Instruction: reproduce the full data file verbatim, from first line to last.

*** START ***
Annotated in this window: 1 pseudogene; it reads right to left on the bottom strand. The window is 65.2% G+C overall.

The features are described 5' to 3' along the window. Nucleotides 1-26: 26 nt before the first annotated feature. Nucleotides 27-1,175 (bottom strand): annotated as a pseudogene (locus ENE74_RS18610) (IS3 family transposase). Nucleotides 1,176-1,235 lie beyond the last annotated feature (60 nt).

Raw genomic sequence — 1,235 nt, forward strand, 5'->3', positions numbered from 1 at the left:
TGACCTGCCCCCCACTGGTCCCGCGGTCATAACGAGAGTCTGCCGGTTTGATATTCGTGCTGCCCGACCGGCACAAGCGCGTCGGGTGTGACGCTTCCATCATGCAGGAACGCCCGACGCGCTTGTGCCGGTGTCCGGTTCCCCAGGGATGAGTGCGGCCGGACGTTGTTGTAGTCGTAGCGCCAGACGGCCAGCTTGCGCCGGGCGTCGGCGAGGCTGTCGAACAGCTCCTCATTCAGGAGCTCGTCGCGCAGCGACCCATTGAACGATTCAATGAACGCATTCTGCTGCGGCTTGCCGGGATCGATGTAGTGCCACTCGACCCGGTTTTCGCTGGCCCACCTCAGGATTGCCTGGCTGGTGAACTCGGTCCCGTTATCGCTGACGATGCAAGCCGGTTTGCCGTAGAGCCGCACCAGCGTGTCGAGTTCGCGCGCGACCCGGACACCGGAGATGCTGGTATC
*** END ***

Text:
Annotated in this window: 1 pseudogene; it reads right to left on the bottom strand. The window is 65.2% G+C overall.

The features are described 5' to 3' along the window. Nucleotides 1-26: 26 nt before the first annotated feature. Nucleotides 27-1,175 (bottom strand): annotated as a pseudogene (locus ENE74_RS18610) (IS3 family transposase). Nucleotides 1,176-1,235 lie beyond the last annotated feature (60 nt).

Raw genomic sequence — 1,235 nt, forward strand, 5'->3', positions numbered from 1 at the left:
TGACCTGCCCCCCACTGGTCCCGCGGTCATAACGAGAGTCTGCCGGTTTGATATTCGTGCTGCCCGACCGGCACAAGCGCGTCGGGTGTGACGCTTCCATCATGCAGGAACGCCCGACGCGCTTGTGCCGGTGTCCGGTTCCCCAGGGATGAGTGCGGCCGGACGTTGTTGTAGTCGTAGCGCCAGACGGCCAGCTTGCGCCGGGCGTCGGCGAGGCTGTCGAACAGCTCCTCATTCAGGAGCTCGTCGCGCAGCGACCCATTGAACGATTCAATGAACGCATTCTGCTGCGGCTTGCCGGGATCGATGTAGTGCCACTCGACCCGGTTTTCGCTGGCCCACCTCAGGATTGCCTGGCTGGTGAACTCGGTCCCGTTATCGCTGACGATGCAAGCCGGTTTGCCGTAGAGCCGCACCAGCGTGTCGAGTTCGCGCGCGACCCGGACACCGGAGATGCTGGTATC